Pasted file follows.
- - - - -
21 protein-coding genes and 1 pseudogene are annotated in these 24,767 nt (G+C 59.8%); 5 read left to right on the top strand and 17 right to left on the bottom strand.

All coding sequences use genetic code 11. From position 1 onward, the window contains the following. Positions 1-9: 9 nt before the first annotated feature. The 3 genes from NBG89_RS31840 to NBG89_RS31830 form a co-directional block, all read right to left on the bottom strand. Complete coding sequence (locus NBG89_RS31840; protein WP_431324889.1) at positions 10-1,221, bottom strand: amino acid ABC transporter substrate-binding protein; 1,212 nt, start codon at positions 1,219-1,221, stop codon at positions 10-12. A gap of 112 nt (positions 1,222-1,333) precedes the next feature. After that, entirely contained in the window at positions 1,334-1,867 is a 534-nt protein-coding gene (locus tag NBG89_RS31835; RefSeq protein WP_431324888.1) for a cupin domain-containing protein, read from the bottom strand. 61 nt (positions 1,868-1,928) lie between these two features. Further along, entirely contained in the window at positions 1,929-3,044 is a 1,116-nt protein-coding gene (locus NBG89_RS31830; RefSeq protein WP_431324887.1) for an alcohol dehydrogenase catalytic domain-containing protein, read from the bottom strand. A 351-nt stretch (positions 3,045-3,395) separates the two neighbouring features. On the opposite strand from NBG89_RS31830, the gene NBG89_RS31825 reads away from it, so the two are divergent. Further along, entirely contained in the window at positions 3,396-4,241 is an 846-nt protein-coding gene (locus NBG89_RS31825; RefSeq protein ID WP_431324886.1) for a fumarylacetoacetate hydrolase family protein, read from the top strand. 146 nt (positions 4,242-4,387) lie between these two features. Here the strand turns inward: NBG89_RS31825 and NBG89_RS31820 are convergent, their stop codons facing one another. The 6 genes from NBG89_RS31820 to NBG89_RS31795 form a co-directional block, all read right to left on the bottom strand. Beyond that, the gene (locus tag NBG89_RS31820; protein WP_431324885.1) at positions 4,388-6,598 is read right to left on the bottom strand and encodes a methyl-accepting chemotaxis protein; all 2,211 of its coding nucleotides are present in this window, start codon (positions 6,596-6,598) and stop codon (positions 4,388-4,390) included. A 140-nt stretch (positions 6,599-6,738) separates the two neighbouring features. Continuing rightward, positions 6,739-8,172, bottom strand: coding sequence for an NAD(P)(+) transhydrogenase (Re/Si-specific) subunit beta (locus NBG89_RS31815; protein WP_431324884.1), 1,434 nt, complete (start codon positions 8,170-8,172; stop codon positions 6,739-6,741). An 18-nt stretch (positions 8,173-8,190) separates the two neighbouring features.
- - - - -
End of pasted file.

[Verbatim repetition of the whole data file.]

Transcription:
21 protein-coding genes and 1 pseudogene are annotated in these 24,767 nt (G+C 59.8%); 5 read left to right on the top strand and 17 right to left on the bottom strand.

All coding sequences use genetic code 11. From position 1 onward, the window contains the following. Positions 1-9: 9 nt before the first annotated feature. The 3 genes from NBG89_RS31840 to NBG89_RS31830 form a co-directional block, all read right to left on the bottom strand. Complete coding sequence (locus NBG89_RS31840; protein WP_431324889.1) at positions 10-1,221, bottom strand: amino acid ABC transporter substrate-binding protein; 1,212 nt, start codon at positions 1,219-1,221, stop codon at positions 10-12. A gap of 112 nt (positions 1,222-1,333) precedes the next feature. After that, entirely contained in the window at positions 1,334-1,867 is a 534-nt protein-coding gene (locus tag NBG89_RS31835; RefSeq protein WP_431324888.1) for a cupin domain-containing protein, read from the bottom strand. 61 nt (positions 1,868-1,928) lie between these two features. Further along, entirely contained in the window at positions 1,929-3,044 is a 1,116-nt protein-coding gene (locus NBG89_RS31830; RefSeq protein WP_431324887.1) for an alcohol dehydrogenase catalytic domain-containing protein, read from the bottom strand. A 351-nt stretch (positions 3,045-3,395) separates the two neighbouring features. On the opposite strand from NBG89_RS31830, the gene NBG89_RS31825 reads away from it, so the two are divergent. Further along, entirely contained in the window at positions 3,396-4,241 is an 846-nt protein-coding gene (locus NBG89_RS31825; RefSeq protein ID WP_431324886.1) for a fumarylacetoacetate hydrolase family protein, read from the top strand. 146 nt (positions 4,242-4,387) lie between these two features. Here the strand turns inward: NBG89_RS31825 and NBG89_RS31820 are convergent, their stop codons facing one another. The 6 genes from NBG89_RS31820 to NBG89_RS31795 form a co-directional block, all read right to left on the bottom strand. Beyond that, the gene (locus tag NBG89_RS31820; protein WP_431324885.1) at positions 4,388-6,598 is read right to left on the bottom strand and encodes a methyl-accepting chemotaxis protein; all 2,211 of its coding nucleotides are present in this window, start codon (positions 6,596-6,598) and stop codon (positions 4,388-4,390) included. A 140-nt stretch (positions 6,599-6,738) separates the two neighbouring features. Continuing rightward, positions 6,739-8,172, bottom strand: coding sequence for an NAD(P)(+) transhydrogenase (Re/Si-specific) subunit beta (locus NBG89_RS31815; protein WP_431324884.1), 1,434 nt, complete (start codon positions 8,170-8,172; stop codon positions 6,739-6,741). An 18-nt stretch (positions 8,173-8,190) separates the two neighbouring features.